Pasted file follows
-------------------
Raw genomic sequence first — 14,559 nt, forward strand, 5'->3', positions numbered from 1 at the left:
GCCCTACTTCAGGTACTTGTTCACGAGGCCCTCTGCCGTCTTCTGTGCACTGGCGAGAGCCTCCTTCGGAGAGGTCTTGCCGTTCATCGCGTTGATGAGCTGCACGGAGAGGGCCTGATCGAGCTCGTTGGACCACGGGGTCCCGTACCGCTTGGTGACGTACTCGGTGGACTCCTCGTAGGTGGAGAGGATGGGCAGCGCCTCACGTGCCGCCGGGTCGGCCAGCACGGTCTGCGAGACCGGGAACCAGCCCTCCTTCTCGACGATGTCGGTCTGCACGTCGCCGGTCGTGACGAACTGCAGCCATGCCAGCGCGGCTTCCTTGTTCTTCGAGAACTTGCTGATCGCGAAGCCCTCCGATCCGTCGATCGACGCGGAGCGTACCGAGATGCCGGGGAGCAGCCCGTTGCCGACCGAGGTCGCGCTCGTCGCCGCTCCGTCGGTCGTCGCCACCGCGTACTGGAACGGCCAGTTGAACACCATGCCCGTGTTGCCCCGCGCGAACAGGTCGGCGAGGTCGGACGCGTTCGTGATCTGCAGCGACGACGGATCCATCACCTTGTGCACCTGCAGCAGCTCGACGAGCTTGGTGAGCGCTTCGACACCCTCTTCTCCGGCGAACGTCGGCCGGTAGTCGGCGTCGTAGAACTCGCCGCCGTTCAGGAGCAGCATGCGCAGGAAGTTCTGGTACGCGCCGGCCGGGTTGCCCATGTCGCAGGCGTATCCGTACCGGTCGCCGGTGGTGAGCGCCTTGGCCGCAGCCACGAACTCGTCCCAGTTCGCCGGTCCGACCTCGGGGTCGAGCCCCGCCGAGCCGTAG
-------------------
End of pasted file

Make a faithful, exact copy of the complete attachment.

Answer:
Raw genomic sequence first — 14,559 nt, forward strand, 5'->3', positions numbered from 1 at the left:
GCCCTACTTCAGGTACTTGTTCACGAGGCCCTCTGCCGTCTTCTGTGCACTGGCGAGAGCCTCCTTCGGAGAGGTCTTGCCGTTCATCGCGTTGATGAGCTGCACGGAGAGGGCCTGATCGAGCTCGTTGGACCACGGGGTCCCGTACCGCTTGGTGACGTACTCGGTGGACTCCTCGTAGGTGGAGAGGATGGGCAGCGCCTCACGTGCCGCCGGGTCGGCCAGCACGGTCTGCGAGACCGGGAACCAGCCCTCCTTCTCGACGATGTCGGTCTGCACGTCGCCGGTCGTGACGAACTGCAGCCATGCCAGCGCGGCTTCCTTGTTCTTCGAGAACTTGCTGATCGCGAAGCCCTCCGATCCGTCGATCGACGCGGAGCGTACCGAGATGCCGGGGAGCAGCCCGTTGCCGACCGAGGTCGCGCTCGTCGCCGCTCCGTCGGTCGTCGCCACCGCGTACTGGAACGGCCAGTTGAACACCATGCCCGTGTTGCCCCGCGCGAACAGGTCGGCGAGGTCGGACGCGTTCGTGATCTGCAGCGACGACGGATCCATCACCTTGTGCACCTGCAGCAGCTCGACGAGCTTGGTGAGCGCTTCGACACCCTCTTCTCCGGCGAACGTCGGCCGGTAGTCGGCGTCGTAGAACTCGCCGCCGTTCAGGAGCAGCATGCGCAGGAAGTTCTGGTACGCGCCGGCCGGGTTGCCCATGTCGCAGGCGTATCCGTACCGGTCGCCGGTGGTGAGCGCCTTGGCCGCAGCCACGAACTCGTCCCAGTTCGCCGGTCCGACCTCGGGGTCGAGCCCCGCCGAGCCGTAG